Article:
I met my husband in 2008 when I was 22, fresh out of college with big dreams and limited job prospects. We married quickly with plans to buy a home, raise a family and see the world.
Unfortunately, we didn’t enter marriage with just idiosyncrasies and an inability to correctly load a dishwasher, but also with credit card debt, deferred student loans, and a complete and total lack of knowledge when it came to budgeting.
We hadn’t inherited sound financial management from either of our families and finances were quickly becoming a major stressor in our marriage.
When the Indebted Meet Dave Ramsey
Our church offered Dave Ramsey’s “Financial Peace University.” The testimonials seemed too good to be true:
- Couples paid off tens of thousands of dollars in debt a few shorts months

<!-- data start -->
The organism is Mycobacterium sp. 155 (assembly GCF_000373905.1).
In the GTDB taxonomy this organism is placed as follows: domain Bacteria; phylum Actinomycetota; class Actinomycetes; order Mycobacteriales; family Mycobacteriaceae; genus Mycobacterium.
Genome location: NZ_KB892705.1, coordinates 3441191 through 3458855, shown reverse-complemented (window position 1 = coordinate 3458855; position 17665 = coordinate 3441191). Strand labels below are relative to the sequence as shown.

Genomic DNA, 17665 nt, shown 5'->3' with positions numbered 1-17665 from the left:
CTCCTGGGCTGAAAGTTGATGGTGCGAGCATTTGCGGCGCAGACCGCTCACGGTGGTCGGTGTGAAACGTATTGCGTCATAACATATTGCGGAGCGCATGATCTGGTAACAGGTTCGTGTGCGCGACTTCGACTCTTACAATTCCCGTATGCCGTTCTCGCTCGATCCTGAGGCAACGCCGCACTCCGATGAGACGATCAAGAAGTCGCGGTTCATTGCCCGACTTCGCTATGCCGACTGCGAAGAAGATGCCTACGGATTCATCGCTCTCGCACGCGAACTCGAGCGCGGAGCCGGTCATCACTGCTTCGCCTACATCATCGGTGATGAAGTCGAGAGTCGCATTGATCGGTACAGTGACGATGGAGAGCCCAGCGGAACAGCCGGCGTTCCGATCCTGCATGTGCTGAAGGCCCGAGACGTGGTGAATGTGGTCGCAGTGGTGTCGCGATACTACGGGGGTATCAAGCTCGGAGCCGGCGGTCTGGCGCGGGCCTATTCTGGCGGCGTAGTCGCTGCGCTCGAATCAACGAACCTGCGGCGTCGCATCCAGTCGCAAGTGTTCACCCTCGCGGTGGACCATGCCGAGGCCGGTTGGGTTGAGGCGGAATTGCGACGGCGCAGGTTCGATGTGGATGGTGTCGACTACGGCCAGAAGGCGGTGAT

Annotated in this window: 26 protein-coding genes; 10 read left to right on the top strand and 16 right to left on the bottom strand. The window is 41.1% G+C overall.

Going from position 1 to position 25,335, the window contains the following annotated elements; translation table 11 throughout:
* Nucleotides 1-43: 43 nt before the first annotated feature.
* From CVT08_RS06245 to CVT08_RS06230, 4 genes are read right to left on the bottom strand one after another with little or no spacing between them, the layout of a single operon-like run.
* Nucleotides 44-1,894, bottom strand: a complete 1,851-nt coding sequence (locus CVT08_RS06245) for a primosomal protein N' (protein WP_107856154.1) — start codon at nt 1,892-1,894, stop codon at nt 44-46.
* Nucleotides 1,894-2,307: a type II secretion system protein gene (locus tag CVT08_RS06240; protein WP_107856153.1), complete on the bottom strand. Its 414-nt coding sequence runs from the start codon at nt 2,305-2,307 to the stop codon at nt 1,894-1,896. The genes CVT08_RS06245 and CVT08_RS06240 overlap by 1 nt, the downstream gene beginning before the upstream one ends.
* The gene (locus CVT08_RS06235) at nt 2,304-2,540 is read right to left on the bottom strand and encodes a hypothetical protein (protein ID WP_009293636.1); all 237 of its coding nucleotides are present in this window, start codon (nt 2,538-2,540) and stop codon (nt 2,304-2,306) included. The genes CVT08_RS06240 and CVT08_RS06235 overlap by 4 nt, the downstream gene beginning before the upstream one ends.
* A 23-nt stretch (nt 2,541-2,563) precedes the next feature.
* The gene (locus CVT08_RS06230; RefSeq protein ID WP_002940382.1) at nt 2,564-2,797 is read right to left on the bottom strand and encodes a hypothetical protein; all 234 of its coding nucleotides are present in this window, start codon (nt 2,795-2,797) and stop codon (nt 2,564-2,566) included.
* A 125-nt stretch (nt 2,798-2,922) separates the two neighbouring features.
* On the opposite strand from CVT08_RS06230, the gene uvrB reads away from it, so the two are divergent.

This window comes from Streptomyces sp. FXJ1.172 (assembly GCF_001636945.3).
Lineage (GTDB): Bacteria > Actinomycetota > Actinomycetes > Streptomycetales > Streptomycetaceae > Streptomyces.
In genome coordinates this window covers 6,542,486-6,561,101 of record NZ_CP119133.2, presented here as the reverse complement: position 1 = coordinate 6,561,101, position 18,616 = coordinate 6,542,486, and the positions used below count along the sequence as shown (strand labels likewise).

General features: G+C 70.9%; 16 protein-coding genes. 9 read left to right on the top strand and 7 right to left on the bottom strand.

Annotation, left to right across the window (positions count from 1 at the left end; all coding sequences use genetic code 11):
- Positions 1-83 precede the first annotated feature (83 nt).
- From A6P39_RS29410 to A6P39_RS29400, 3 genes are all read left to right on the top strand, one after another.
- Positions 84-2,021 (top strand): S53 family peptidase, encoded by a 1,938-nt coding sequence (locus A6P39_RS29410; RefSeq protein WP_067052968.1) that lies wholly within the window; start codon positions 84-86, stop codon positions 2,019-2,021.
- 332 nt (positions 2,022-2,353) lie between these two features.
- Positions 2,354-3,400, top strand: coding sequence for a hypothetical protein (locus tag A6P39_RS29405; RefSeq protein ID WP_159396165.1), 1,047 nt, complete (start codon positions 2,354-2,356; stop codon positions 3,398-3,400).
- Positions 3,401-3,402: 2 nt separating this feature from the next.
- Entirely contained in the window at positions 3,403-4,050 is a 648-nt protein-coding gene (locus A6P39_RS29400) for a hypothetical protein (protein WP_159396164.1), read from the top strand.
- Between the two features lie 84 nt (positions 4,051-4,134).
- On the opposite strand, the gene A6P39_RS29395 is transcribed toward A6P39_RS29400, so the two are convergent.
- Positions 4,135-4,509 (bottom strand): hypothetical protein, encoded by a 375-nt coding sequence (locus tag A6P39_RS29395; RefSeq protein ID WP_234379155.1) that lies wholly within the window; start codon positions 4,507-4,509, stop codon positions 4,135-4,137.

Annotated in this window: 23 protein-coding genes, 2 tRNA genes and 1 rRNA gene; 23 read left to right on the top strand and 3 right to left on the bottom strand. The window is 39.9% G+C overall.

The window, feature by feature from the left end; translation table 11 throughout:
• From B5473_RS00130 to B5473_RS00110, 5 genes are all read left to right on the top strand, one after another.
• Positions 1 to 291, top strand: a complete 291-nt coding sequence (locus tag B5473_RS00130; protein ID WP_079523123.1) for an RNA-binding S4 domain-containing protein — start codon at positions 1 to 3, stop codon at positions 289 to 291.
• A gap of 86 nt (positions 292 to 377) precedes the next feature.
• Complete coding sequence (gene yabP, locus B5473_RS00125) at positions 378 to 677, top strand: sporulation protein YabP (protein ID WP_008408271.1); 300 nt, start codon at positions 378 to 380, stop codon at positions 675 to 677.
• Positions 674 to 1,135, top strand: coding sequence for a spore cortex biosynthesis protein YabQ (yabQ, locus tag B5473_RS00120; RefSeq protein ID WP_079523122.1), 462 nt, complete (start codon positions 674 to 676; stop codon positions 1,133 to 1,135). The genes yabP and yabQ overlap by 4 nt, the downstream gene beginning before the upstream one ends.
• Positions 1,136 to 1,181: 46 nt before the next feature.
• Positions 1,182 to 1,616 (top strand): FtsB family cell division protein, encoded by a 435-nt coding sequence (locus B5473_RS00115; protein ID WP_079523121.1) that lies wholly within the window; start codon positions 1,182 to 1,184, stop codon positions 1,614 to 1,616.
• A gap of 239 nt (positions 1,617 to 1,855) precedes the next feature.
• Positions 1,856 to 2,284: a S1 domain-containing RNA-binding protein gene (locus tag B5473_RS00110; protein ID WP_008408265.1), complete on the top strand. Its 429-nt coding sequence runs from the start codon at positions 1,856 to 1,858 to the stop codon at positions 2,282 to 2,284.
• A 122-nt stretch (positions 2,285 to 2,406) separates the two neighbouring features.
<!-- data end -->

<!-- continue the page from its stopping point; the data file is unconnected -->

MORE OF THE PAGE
- Families bought homes with cash
- Parents saved enough to pay for their children’s entire college tuition without using a single loan
I vividly remember the classes and listening to the lectures. My husband and I felt overwhelmed. Together, our combined income was lower than that of a majority of the singles taking the classes with us.
How would we ever pay off my student loans or his credit cards? How would we ever have money in savings or an emergency fund?
I couldn’t imagine a life that wasn’t paycheck-to-paycheck.
We wanted that life.